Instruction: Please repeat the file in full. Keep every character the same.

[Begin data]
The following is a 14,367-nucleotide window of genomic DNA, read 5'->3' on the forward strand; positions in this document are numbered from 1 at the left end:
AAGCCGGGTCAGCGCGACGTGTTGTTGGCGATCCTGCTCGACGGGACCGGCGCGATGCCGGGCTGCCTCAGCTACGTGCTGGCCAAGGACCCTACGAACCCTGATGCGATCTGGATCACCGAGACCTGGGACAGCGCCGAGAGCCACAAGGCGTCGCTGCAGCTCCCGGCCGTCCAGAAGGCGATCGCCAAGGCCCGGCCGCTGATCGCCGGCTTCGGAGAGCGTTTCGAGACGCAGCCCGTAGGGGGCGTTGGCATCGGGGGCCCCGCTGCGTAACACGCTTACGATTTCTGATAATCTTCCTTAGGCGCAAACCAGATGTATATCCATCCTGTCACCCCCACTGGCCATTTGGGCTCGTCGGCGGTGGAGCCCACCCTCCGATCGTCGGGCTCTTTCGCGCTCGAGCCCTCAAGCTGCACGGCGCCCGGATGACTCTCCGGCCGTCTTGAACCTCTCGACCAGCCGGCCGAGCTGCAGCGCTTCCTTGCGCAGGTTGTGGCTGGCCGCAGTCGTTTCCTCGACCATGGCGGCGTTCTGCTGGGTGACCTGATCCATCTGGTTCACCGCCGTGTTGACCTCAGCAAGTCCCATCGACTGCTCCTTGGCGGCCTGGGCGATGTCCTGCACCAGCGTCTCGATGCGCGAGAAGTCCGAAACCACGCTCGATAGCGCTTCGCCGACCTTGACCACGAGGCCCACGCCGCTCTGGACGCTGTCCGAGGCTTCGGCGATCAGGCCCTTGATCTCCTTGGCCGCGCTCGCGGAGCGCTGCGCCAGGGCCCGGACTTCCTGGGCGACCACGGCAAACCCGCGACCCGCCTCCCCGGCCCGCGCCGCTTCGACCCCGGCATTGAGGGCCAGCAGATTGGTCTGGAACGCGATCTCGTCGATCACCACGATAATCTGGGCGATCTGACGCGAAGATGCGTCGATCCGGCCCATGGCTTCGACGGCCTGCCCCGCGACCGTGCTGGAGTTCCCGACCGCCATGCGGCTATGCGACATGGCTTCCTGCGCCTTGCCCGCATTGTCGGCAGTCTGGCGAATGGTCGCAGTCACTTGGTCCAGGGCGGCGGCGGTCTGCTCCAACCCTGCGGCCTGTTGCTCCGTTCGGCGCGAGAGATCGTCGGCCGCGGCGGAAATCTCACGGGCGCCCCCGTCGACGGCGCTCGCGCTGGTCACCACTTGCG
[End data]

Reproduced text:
The following is a 14,367-nucleotide window of genomic DNA, read 5'->3' on the forward strand; positions in this document are numbered from 1 at the left end:
AAGCCGGGTCAGCGCGACGTGTTGTTGGCGATCCTGCTCGACGGGACCGGCGCGATGCCGGGCTGCCTCAGCTACGTGCTGGCCAAGGACCCTACGAACCCTGATGCGATCTGGATCACCGAGACCTGGGACAGCGCCGAGAGCCACAAGGCGTCGCTGCAGCTCCCGGCCGTCCAGAAGGCGATCGCCAAGGCCCGGCCGCTGATCGCCGGCTTCGGAGAGCGTTTCGAGACGCAGCCCGTAGGGGGCGTTGGCATCGGGGGCCCCGCTGCGTAACACGCTTACGATTTCTGATAATCTTCCTTAGGCGCAAACCAGATGTATATCCATCCTGTCACCCCCACTGGCCATTTGGGCTCGTCGGCGGTGGAGCCCACCCTCCGATCGTCGGGCTCTTTCGCGCTCGAGCCCTCAAGCTGCACGGCGCCCGGATGACTCTCCGGCCGTCTTGAACCTCTCGACCAGCCGGCCGAGCTGCAGCGCTTCCTTGCGCAGGTTGTGGCTGGCCGCAGTCGTTTCCTCGACCATGGCGGCGTTCTGCTGGGTGACCTGATCCATCTGGTTCACCGCCGTGTTGACCTCAGCAAGTCCCATCGACTGCTCCTTGGCGGCCTGGGCGATGTCCTGCACCAGCGTCTCGATGCGCGAGAAGTCCGAAACCACGCTCGATAGCGCTTCGCCGACCTTGACCACGAGGCCCACGCCGCTCTGGACGCTGTCCGAGGCTTCGGCGATCAGGCCCTTGATCTCCTTGGCCGCGCTCGCGGAGCGCTGCGCCAGGGCCCGGACTTCCTGGGCGACCACGGCAAACCCGCGACCCGCCTCCCCGGCCCGCGCCGCTTCGACCCCGGCATTGAGGGCCAGCAGATTGGTCTGGAACGCGATCTCGTCGATCACCACGATAATCTGGGCGATCTGACGCGAAGATGCGTCGATCCGGCCCATGGCTTCGACGGCCTGCCCCGCGACCGTGCTGGAGTTCCCGACCGCCATGCGGCTATGCGACATGGCTTCCTGCGCCTTGCCCGCATTGTCGGCAGTCTGGCGAATGGTCGCAGTCACTTGGTCCAGGGCGGCGGCGGTCTGCTCCAACCCTGCGGCCTGTTGCTCCGTTCGGCGCGAGAGATCGTCGGCCGCGGCGGAAATCTCACGGGCGCCCCCGTCGACGGCGCTCGCGCTGGTCACCACTTGCG